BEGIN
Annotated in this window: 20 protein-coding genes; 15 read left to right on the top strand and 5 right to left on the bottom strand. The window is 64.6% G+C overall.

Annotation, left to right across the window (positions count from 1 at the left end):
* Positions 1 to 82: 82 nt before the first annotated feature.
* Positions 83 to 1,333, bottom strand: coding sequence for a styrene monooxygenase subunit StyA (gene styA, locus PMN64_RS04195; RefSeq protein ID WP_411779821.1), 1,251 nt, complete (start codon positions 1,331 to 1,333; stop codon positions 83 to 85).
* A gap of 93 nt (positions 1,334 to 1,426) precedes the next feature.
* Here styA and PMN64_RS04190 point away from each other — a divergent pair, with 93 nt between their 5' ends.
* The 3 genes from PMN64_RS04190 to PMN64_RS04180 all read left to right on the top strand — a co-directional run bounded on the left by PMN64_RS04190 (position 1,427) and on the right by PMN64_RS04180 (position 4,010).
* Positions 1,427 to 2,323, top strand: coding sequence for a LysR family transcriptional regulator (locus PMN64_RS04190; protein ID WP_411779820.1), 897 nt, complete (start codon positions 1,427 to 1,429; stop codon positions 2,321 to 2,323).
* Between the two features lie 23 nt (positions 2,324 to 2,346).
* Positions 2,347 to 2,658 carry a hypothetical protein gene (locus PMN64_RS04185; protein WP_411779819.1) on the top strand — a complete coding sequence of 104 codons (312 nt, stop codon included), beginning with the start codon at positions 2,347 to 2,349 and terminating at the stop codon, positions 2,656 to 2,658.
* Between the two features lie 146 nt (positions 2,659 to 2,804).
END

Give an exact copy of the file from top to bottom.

Annotated in this window: 20 protein-coding genes; 15 read left to right on the top strand and 5 right to left on the bottom strand. The window is 64.6% G+C overall.

Annotation, left to right across the window (positions count from 1 at the left end):
* Positions 1 to 82: 82 nt before the first annotated feature.
* Positions 83 to 1,333, bottom strand: coding sequence for a styrene monooxygenase subunit StyA (gene styA, locus PMN64_RS04195; RefSeq protein ID WP_411779821.1), 1,251 nt, complete (start codon positions 1,331 to 1,333; stop codon positions 83 to 85).
* A gap of 93 nt (positions 1,334 to 1,426) precedes the next feature.
* Here styA and PMN64_RS04190 point away from each other — a divergent pair, with 93 nt between their 5' ends.
* The 3 genes from PMN64_RS04190 to PMN64_RS04180 all read left to right on the top strand — a co-directional run bounded on the left by PMN64_RS04190 (position 1,427) and on the right by PMN64_RS04180 (position 4,010).
* Positions 1,427 to 2,323, top strand: coding sequence for a LysR family transcriptional regulator (locus PMN64_RS04190; protein ID WP_411779820.1), 897 nt, complete (start codon positions 1,427 to 1,429; stop codon positions 2,321 to 2,323).
* Between the two features lie 23 nt (positions 2,324 to 2,346).
* Positions 2,347 to 2,658 carry a hypothetical protein gene (locus PMN64_RS04185; protein WP_411779819.1) on the top strand — a complete coding sequence of 104 codons (312 nt, stop codon included), beginning with the start codon at positions 2,347 to 2,349 and terminating at the stop codon, positions 2,656 to 2,658.
* Between the two features lie 146 nt (positions 2,659 to 2,804).